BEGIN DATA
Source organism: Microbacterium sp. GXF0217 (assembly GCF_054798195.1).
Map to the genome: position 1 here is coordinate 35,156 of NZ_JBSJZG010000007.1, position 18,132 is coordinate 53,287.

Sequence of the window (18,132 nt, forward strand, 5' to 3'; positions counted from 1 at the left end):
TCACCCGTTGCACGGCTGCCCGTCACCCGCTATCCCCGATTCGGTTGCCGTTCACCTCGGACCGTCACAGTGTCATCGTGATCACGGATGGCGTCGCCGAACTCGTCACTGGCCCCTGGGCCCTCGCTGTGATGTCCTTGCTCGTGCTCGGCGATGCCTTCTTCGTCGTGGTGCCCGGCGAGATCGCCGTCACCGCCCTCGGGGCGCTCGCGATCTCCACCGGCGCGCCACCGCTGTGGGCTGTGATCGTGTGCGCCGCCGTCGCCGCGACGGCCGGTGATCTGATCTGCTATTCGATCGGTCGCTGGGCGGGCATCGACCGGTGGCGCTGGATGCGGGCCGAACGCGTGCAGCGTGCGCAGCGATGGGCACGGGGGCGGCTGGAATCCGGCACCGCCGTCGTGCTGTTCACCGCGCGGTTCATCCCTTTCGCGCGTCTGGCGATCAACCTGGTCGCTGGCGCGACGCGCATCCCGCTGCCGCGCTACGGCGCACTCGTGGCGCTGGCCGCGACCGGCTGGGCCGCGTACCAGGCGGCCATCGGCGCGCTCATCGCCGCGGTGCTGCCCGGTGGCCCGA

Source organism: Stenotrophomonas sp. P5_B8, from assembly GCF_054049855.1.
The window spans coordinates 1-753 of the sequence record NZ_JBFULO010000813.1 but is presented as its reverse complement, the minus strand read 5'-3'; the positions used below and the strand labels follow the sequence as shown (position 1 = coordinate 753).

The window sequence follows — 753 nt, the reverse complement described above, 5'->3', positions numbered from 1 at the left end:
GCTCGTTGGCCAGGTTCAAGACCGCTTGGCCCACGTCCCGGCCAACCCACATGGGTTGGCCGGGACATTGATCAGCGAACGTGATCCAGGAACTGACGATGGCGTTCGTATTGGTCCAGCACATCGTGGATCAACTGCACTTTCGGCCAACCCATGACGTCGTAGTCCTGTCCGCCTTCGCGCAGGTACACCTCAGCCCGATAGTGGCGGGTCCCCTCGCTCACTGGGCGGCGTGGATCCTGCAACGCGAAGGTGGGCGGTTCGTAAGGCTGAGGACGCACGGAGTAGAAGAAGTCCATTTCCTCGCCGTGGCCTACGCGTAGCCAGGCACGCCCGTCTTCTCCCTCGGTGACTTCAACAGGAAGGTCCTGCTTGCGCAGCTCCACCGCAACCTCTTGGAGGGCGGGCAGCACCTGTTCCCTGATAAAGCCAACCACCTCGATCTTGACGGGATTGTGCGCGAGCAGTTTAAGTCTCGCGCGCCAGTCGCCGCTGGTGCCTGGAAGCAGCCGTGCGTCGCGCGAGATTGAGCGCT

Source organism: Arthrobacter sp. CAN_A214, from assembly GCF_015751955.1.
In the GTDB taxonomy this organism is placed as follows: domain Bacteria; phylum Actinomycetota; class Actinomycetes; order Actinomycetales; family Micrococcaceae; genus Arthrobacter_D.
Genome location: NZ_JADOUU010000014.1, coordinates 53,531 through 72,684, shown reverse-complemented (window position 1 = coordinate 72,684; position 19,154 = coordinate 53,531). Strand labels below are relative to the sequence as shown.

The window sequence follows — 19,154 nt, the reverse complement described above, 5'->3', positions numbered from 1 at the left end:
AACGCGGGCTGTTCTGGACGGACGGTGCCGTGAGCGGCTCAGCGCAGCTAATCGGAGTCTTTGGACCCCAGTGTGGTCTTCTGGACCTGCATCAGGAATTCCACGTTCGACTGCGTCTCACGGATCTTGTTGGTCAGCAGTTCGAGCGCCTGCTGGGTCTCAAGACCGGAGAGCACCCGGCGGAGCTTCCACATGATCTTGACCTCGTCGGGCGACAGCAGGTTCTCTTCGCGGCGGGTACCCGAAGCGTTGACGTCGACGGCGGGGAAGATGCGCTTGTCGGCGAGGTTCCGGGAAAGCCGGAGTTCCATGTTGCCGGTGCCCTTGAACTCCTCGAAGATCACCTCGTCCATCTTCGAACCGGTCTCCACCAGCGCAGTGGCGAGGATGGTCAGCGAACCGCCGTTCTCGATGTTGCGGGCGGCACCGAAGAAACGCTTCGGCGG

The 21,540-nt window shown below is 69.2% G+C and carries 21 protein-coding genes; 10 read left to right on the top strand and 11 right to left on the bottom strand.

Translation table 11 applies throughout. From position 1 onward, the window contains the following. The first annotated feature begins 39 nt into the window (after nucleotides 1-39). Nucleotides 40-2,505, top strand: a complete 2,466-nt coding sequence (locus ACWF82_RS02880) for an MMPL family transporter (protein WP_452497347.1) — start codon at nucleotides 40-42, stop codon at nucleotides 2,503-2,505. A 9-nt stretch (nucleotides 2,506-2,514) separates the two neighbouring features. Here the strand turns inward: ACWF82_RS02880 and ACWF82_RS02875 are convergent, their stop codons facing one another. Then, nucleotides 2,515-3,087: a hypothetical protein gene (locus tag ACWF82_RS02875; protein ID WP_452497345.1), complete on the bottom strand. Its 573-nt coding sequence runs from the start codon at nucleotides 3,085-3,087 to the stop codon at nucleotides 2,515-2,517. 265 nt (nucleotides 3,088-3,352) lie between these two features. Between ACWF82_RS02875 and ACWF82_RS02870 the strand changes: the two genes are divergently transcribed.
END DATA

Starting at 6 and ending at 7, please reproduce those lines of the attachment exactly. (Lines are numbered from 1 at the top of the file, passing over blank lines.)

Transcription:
The window spans coordinates 1-753 of the sequence record NZ_JBFULO010000813.1 but is presented as its reverse complement, the minus strand read 5'-3'; the positions used below and the strand labels follow the sequence as shown (position 1 = coordinate 753).

The window sequence follows — 753 nt, the reverse complement described above, 5'->3', positions numbered from 1 at the left end: